Effective mental health and psychosocial support (MHPSS) in response to humanitarian emergencies connects with the worldviews, healing practices and language of the people it aims to assist. Faith is a factor in many individuals’ and communities’ capacity to cope with psychosocial challenges; for many people, for example, burying their loved ones according to the rituals of their faith is important in order to be able to grieve. This is why the Inter-Agency Standing Committee’s Guidelines on Mental Health and Psychosocial Support in Emergency Settings call upon humanitarian actors to engage with local religious and spiritual resources, groups and leaders in their regular programming. It is also why the integration of religious leaders and religious practices into standard operating procedures during the 2014–15 Ebola response in West Africa, for example, was so effective.
Developing faith-sensitive humanitarian response starts with recognising that religious practices, such as praying, can be an element of psychosocial support which should be complemented, rather than replaced, by other forms of MHPSS. Humanitarian practitioners can adopt a faith-sensitive approach regardless of their own or their organisation’s identification or non-identification with a faith tradition. Faith sensitivity is about the faith of the people you assist.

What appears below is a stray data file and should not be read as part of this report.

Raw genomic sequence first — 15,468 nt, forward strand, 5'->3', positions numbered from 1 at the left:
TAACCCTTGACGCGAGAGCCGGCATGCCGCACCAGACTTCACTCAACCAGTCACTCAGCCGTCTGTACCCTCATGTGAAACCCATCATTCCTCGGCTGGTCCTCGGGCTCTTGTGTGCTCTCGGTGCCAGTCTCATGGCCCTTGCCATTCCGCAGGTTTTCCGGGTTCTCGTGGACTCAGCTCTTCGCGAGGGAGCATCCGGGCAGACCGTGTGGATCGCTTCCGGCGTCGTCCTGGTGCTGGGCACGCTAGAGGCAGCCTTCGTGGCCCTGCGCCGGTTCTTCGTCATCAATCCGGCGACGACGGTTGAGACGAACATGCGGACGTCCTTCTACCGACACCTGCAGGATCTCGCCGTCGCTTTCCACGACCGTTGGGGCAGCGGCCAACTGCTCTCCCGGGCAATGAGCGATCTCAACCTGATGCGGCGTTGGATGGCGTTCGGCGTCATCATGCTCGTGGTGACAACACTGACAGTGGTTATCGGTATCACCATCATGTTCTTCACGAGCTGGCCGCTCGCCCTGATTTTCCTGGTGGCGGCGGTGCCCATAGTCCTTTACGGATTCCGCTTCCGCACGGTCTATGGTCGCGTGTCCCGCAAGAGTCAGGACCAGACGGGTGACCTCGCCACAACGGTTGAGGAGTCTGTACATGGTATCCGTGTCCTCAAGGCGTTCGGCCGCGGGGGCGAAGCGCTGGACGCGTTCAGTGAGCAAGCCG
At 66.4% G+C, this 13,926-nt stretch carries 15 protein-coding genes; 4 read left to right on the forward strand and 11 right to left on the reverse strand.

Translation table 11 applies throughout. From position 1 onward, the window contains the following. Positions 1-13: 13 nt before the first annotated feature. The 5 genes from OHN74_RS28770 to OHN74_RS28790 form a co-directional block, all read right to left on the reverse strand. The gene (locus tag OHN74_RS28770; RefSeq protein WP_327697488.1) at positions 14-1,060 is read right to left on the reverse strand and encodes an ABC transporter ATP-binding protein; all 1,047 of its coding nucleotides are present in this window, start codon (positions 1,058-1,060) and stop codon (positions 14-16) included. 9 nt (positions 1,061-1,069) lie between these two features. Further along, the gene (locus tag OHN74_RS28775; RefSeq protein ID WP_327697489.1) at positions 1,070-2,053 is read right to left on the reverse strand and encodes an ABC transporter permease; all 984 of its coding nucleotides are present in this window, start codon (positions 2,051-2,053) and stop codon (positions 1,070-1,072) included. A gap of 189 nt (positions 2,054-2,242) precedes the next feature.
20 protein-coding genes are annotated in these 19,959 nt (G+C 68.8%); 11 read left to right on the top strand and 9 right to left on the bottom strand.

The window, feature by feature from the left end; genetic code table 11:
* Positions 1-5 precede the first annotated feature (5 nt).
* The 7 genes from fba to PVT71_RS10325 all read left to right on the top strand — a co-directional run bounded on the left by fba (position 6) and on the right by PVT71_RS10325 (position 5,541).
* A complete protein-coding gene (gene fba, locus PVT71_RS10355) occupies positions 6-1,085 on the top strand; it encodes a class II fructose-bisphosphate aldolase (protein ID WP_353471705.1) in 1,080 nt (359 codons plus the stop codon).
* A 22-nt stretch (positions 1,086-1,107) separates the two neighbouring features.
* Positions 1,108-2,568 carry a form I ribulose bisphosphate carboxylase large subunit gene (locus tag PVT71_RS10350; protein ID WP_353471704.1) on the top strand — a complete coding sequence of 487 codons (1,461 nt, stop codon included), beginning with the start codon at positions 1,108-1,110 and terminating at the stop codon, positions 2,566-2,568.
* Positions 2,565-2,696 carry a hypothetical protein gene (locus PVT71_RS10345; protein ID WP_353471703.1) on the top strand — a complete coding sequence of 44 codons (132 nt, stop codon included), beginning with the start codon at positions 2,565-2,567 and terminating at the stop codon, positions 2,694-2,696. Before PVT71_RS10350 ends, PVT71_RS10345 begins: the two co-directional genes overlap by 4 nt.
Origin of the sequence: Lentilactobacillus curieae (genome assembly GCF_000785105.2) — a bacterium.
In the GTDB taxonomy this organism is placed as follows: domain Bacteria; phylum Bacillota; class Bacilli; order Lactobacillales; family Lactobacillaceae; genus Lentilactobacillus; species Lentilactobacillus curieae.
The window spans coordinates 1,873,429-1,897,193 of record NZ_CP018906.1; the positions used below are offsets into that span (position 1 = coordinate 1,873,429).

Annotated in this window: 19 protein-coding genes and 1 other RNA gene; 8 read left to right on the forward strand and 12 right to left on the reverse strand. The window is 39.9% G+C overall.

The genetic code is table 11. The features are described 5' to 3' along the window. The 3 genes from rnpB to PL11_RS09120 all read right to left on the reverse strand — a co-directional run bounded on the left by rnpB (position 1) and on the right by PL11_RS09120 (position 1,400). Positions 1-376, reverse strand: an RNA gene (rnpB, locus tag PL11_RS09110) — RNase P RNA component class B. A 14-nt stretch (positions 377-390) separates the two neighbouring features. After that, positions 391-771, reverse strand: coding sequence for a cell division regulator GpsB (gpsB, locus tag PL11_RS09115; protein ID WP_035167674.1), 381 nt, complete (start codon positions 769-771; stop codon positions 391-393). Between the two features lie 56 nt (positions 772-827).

Despite major policy commitments many humanitarian and development organisations hesitate to take faith-related aspects sufficiently into account when designing their programmes or to consider local faith actors as potential partners to collaborate with on MHPSS. Practitioners tend to avoid dealing with faith-related questions out of concern that this might interfere with the humanitarian principles of neutrality and impartiality. Indeed, applying faith sensitivity in practice is not always straightforward. So, how should we approach the bringing together of faith and MHPSS in planning and implementing faithsensitive psychosocial responses that do not go against the humanitarian principles?
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